Dangerous Goods Classifications & Risk Categories
Dangerous goods and hazardous materials and chemicals are classified under different risk categories and require expertise and specialised teams when transporting and storing them.
DANGEROUS GOODS CLASSIFICATIONS
Dangerous goods, (abbreviated as DG) are items or substances that when transported are a risk to health, safety, property or the environment.
Hazardous materials (abbreviated as HAZMAT or hazmat) are substances, solids, liquids, or gases that can harm people, other living organisms, property, or the environment, more specifically.
Hazardous materials are often subject to chemical regulations. Hazmat teams are personnel specially trained to handle dangerous goods, which include materials that are radioactive, flammable, explosive, corrosive, oxidizing, asphyxiating, bio hazardous, toxic, pathogenic, or allergenic. Also included are physical conditions such as compressed gases and liquids or hot materials, including all goods containing such materials or chemicals, or may have other characteristics that render them hazardous in specific circumstances. Mitigating the risks associated with hazardous materials may require the application of safety precautions during their transport, use, storage and disposal.
Dangerous goods are divided into nine classes (in addition to several subcategories) on the basis of the specific chemical characteristics.
Class 1 : Explosives
Class 2 : Flammable Gas
Class 3 : Flammable Liquids
Class 4 : Flammable Solids
Class 5 : Oxidizing Agents and Organic Peroxides
Class 6 : Toxic and Infectious Substances
Class 7 : Radioactive substances
Class 8 : Corrosive
Class 1 : Explosives
Class 2 : Flammable Gas
Gases which are compressed, liquefied or dissolved under pressure as detailed below. Some gases have subsidiary risk classes; poisonous or corrosive.
2.1 Flammable Gas: Gases which ignite on contact with an ignition source, such as acetylene, hydrogen, and propane.
2.2 Non-Flammable Gases: Gases which are neither flammable nor poisonous. Includes the cryogenic gases/liquids (temperatures of below -100 °C) used for cryopreservation and rocket fuels, such as nitrogen, neon, and carbon dioxide.
2.3 Poisonous Gases: Gases liable to cause death or serious injury to human health if inhaled; examples are fluorine, chlorine, and hydrogen cyanide.
Class 3: Flammable Liquids
Flammable liquids included in Class 3 are included in one of the following packing groups:
• Packing Group I, if they have an initial boiling point of 35°C or less at an absolute pressure of 101.3 kPa and any flash point, such as diethyl ether or carbon disulfide;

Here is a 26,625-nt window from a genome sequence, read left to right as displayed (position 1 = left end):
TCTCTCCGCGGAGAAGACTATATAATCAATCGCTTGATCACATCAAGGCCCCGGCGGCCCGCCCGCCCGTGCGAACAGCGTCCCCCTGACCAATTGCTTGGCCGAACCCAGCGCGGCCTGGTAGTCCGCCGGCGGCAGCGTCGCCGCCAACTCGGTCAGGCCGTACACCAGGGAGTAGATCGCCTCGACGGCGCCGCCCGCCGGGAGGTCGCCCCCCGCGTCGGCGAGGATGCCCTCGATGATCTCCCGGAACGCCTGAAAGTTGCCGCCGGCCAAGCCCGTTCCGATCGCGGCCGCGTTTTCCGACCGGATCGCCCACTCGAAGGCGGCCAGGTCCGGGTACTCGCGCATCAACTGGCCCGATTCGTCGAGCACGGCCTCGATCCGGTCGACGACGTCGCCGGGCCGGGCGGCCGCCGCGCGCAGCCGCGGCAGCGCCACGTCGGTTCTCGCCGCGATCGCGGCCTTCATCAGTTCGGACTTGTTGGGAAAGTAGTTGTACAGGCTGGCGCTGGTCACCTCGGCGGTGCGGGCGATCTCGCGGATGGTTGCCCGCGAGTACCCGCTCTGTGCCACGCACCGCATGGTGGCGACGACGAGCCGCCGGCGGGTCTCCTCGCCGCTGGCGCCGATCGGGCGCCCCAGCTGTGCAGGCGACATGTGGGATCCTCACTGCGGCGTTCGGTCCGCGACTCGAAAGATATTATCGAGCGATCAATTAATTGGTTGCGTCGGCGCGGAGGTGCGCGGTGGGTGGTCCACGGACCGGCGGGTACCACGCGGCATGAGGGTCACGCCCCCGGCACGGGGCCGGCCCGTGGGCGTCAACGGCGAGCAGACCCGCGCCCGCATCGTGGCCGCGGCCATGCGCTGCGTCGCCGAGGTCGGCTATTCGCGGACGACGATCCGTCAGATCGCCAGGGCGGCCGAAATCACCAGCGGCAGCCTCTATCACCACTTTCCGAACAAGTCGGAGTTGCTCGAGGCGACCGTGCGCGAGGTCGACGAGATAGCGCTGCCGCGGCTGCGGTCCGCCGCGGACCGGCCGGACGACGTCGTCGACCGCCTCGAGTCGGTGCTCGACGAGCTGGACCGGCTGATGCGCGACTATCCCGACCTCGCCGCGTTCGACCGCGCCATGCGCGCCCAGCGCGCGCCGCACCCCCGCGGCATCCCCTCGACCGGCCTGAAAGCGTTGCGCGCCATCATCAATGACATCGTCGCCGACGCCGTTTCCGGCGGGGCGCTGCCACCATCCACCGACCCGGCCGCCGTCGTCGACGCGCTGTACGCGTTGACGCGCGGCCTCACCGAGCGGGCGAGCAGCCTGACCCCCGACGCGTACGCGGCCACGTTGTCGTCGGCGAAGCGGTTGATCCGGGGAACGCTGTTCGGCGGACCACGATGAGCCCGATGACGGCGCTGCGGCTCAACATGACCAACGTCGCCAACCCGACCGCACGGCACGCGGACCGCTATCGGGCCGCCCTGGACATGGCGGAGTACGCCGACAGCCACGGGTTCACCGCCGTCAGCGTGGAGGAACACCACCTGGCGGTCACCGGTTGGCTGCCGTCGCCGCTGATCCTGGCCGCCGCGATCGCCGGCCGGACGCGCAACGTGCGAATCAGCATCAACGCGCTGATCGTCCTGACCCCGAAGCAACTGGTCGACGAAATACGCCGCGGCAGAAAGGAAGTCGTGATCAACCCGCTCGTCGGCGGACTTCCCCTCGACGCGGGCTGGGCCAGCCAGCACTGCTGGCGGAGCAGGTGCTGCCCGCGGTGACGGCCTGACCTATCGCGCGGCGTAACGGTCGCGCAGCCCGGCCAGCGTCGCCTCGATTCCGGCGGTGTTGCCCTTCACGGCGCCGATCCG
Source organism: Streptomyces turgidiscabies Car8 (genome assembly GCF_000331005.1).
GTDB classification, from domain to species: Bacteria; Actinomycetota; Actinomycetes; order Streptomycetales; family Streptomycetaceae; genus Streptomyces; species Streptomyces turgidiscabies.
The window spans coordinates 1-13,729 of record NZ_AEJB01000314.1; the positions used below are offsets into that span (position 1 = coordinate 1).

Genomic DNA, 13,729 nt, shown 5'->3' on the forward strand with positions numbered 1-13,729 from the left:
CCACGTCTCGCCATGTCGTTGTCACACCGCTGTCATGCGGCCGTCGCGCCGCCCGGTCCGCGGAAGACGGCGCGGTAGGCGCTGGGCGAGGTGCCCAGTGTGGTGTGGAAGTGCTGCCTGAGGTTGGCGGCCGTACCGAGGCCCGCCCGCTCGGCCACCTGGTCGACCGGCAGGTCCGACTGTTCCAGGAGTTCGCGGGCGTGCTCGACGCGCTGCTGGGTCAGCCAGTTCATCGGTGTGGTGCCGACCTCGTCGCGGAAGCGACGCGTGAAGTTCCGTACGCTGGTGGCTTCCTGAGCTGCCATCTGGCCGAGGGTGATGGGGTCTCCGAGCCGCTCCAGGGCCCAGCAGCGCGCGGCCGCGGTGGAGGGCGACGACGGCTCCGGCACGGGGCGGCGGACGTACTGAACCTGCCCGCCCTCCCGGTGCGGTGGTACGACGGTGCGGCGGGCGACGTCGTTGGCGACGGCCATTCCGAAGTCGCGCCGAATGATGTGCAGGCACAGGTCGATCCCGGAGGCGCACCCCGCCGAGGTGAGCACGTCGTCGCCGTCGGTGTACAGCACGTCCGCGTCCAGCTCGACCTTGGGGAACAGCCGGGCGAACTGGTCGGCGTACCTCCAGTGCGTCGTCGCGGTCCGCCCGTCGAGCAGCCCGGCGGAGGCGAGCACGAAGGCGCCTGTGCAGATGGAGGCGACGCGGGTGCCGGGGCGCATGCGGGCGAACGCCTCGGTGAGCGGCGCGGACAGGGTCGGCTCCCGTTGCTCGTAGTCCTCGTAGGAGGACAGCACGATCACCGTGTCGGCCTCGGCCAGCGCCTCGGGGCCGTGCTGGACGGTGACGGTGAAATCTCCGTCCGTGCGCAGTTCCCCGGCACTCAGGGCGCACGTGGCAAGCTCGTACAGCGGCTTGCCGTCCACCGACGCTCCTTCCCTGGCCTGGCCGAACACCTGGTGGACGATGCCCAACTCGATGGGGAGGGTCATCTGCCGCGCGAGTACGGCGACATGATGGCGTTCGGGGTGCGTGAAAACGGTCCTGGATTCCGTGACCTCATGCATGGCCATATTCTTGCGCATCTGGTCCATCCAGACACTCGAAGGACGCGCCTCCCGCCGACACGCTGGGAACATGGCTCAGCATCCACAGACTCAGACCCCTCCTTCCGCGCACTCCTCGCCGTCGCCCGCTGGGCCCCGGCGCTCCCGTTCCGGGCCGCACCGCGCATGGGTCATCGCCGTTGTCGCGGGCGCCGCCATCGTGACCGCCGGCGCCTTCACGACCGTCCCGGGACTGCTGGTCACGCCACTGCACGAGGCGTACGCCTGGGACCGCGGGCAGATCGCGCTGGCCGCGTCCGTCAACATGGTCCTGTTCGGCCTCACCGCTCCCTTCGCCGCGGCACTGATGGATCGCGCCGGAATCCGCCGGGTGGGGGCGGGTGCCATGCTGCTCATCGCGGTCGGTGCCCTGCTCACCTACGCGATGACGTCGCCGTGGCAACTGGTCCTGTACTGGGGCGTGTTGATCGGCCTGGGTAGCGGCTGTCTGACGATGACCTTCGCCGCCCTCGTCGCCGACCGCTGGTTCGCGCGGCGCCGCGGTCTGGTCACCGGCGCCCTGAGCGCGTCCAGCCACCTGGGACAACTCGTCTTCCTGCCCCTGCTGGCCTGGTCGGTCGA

• Packing Group II, if they have an initial boiling point greater than 35°C at an absolute pressure of 101.3 kPa and a flash point less than 23°C, such as gasoline (petrol) and acetone; or
• Packing Group III, if the criteria for inclusion in Packing Group I or II are not met, such as kerosene and diesel.
Class 4: Flammable Solids
Solid substances that are easily ignited and readily combustible
4.1 Flammable Solids: Solids substances that are easily ignited and readily combustible (Nitrocellulose, magnesium.)
4.2 Spontaneously combustible : Solid substances that ignite spontaneously (aluminium Alkyls, White Phosphorus)
4.3 Dangerous when wet : Solid substances that emit a flammable gas when wet or react violently to water. (Sodium, calcium, potassium, calcium carbide).
Class 5: Oxidizing Agents and Organic Peroxides
These are oxidizing agents other than organic peroxides
5.1 Oxidizing agents other than organic peroxides( calcium hypochlorite, ammonium nitrate Hydrogen peroxide, potassium permanganate).
5.2 Organic peroxides, either in liquid or solid form (benzoyl peroxides, cumene hydro peroxide).
Class 6: Toxic and Infectious Substances
Substances that are liable t cause death or serious injury
6.1 Toxic substances which could cause death or serious injury if ingested or absorbed by by the skin.
6.2 Bio hazardous substances; the WHO divides this class in two i.e.
Category A – Infectious
Category B – Samples ( virus cultures, pathology specimens, used intravenous needles )
Class 7: Radioactive substances
Radioactive substances comprise of substances or a combination of substances which emit ionizing radiation (uranium, plutonium).
Class 8: Corrosive
Corrosive substances are substances that can dissolve organic tissue or severely corrode certain metals
8.1 ACIDS: sulphuric acid, hydrochloric acid
8.2 ALKALIS: potassium hydroxide, sodium hydroxide
Class 9: Miscellaneous
Hazardous substances that do not fall into other categories (asbestos, air-bag inflators, self-inflating life rafts, dry ice).